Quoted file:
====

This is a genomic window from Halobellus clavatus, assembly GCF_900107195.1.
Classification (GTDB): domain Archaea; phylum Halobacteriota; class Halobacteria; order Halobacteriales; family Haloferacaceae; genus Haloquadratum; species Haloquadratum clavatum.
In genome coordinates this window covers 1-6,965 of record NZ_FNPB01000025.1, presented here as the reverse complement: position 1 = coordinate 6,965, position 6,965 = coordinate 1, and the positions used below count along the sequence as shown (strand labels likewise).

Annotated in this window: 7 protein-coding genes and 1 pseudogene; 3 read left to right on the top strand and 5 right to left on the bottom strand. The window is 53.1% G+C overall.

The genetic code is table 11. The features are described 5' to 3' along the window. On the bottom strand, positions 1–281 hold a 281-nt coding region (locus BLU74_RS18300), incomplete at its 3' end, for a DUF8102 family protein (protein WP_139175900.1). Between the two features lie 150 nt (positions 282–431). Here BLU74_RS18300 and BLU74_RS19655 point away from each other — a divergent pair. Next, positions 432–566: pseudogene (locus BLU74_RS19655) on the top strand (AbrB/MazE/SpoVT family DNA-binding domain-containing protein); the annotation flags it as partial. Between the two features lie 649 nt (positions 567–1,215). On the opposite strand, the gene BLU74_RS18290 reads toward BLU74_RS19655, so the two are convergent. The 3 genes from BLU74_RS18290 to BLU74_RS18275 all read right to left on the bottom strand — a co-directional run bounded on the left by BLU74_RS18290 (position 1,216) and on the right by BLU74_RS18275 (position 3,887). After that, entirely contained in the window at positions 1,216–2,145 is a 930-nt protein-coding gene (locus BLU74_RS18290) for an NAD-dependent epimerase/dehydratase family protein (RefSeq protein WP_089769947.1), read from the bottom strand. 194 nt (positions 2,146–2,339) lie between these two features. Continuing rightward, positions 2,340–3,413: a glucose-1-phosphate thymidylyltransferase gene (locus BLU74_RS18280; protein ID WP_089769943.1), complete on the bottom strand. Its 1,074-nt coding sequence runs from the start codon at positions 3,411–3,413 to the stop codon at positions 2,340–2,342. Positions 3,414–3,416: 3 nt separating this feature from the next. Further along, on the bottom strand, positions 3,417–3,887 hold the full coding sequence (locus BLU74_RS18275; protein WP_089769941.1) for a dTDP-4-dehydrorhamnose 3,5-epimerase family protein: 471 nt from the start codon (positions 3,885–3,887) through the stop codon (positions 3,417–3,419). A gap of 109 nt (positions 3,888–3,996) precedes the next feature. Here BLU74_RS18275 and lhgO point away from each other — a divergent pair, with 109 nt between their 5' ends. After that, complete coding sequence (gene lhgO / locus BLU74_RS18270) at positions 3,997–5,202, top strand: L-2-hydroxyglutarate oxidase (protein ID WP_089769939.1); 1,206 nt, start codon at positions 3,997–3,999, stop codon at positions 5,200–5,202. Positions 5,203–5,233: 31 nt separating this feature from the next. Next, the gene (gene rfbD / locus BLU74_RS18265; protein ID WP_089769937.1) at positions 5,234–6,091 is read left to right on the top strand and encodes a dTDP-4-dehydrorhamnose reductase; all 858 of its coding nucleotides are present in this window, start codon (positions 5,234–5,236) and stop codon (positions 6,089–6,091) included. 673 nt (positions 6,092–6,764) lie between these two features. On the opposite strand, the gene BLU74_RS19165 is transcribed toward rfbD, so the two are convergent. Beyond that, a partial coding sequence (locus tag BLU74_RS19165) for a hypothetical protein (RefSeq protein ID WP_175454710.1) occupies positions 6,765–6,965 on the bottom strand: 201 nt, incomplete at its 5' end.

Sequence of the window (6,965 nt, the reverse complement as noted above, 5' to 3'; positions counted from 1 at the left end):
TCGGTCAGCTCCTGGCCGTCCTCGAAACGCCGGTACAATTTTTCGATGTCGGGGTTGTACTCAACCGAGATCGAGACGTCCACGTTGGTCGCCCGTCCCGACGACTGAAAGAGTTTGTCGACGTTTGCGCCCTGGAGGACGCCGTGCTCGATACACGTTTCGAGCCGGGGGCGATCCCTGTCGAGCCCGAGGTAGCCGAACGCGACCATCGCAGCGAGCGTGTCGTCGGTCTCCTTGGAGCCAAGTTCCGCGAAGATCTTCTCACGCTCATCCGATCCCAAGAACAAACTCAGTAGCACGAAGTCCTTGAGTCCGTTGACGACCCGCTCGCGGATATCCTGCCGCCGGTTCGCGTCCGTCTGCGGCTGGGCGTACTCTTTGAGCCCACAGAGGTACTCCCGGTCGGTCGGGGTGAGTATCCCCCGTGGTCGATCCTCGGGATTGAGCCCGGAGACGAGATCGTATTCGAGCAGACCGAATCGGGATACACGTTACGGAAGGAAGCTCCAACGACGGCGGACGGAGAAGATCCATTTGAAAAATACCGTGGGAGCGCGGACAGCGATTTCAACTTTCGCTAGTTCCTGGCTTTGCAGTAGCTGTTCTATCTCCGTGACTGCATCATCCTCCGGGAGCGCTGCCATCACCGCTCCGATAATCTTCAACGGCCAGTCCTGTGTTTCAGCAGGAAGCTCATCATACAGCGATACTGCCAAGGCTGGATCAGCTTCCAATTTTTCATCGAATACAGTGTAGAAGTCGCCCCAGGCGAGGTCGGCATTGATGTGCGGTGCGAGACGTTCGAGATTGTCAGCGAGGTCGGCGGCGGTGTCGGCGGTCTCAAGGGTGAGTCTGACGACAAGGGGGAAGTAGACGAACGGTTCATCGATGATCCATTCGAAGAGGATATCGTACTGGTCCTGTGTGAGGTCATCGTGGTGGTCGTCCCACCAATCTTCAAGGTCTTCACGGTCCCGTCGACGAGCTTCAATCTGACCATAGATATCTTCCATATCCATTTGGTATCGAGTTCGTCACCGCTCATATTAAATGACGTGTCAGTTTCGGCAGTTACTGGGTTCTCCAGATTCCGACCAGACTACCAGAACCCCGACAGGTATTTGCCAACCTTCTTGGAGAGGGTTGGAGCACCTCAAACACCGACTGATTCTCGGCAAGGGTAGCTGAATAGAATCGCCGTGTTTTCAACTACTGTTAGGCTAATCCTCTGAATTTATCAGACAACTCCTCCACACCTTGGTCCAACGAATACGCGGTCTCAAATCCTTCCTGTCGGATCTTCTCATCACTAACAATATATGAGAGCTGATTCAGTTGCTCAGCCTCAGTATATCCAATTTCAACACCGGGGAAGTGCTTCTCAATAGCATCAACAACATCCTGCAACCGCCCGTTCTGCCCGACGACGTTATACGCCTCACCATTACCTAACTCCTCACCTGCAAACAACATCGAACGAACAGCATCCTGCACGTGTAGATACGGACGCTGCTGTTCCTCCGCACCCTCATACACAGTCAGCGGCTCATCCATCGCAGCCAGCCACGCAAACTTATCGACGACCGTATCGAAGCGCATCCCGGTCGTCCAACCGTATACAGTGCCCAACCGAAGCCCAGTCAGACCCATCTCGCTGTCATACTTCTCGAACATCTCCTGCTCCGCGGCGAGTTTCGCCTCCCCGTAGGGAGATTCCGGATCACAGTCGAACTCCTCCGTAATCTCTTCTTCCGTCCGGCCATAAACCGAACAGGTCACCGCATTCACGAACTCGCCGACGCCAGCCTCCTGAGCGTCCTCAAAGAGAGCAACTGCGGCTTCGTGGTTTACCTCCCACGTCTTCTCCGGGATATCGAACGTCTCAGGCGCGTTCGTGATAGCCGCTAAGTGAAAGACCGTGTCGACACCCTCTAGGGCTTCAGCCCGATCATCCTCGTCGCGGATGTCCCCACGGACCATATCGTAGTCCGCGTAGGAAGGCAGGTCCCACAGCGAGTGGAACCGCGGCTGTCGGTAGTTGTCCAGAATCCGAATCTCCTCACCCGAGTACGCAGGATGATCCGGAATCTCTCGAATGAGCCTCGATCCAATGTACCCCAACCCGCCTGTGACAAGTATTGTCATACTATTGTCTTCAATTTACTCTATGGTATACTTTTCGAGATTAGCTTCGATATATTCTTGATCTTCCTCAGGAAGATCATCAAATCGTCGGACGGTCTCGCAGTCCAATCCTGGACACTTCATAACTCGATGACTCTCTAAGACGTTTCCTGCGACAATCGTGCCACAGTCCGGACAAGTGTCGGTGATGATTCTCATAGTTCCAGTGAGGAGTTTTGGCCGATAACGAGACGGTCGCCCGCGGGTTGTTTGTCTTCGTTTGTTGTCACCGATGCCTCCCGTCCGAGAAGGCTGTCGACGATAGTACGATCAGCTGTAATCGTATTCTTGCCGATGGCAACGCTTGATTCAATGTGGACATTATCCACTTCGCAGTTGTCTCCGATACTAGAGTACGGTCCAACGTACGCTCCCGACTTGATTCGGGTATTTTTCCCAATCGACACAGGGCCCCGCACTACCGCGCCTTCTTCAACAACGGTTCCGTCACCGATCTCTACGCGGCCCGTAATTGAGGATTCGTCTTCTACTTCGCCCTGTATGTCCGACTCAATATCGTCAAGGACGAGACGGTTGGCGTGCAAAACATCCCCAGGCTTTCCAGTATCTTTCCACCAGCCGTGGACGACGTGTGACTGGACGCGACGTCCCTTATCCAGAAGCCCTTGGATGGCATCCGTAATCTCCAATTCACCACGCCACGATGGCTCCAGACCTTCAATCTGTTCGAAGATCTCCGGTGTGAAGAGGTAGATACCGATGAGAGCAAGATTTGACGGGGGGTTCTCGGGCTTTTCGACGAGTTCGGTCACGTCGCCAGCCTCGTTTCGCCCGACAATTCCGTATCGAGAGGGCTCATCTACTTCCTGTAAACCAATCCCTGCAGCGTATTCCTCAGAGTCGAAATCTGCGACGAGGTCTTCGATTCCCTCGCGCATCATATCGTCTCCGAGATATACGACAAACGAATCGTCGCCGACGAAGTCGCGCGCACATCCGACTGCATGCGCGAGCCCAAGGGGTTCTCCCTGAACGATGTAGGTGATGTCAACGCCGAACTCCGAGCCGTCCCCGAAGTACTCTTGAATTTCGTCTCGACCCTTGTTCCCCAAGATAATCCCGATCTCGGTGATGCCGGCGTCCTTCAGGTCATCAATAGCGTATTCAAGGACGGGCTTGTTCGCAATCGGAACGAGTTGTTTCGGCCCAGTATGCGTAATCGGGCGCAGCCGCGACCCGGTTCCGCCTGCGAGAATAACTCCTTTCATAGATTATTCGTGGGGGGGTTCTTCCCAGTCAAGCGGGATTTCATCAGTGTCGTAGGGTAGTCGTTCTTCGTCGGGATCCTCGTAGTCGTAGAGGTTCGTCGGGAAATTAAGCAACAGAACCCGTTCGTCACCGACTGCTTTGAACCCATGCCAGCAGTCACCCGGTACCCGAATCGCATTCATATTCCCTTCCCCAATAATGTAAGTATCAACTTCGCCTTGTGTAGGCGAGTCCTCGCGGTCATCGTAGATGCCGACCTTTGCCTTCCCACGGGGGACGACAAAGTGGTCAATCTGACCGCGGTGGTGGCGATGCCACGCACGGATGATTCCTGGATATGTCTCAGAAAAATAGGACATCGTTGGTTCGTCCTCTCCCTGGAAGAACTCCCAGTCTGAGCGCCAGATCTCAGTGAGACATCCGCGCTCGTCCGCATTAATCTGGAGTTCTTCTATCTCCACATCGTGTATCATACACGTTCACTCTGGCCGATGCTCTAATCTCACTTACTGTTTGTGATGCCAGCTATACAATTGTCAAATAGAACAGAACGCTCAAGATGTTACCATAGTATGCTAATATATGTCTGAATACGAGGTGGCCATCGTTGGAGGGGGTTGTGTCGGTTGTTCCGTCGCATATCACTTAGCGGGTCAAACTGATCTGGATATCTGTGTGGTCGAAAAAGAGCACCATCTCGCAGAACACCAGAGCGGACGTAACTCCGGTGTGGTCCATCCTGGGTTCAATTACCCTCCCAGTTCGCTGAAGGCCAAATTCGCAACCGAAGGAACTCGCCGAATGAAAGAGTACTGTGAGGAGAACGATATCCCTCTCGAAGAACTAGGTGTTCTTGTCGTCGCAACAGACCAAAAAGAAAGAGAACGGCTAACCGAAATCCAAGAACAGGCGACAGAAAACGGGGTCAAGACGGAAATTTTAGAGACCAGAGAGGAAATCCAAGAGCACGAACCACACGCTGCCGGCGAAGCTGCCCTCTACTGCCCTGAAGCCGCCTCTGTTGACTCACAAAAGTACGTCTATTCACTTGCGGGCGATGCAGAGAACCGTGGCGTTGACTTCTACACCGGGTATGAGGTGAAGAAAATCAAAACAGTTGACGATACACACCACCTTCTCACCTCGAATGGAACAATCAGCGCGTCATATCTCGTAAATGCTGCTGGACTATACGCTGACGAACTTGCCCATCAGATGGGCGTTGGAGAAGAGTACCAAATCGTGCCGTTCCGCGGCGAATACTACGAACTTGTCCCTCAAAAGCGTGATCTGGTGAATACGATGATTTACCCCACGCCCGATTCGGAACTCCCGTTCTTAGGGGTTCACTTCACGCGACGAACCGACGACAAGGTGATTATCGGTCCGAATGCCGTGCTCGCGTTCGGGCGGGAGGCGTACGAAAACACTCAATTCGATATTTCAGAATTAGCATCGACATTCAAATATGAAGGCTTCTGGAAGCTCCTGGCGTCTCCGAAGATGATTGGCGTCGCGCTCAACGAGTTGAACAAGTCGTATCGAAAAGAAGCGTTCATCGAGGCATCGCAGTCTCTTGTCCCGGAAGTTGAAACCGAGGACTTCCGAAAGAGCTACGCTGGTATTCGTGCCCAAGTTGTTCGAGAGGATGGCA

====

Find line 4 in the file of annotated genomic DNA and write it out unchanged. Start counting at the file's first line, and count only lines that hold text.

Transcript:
Annotated in this window: 7 protein-coding genes and 1 pseudogene; 3 read left to right on the top strand and 5 right to left on the bottom strand. The window is 53.1% G+C overall.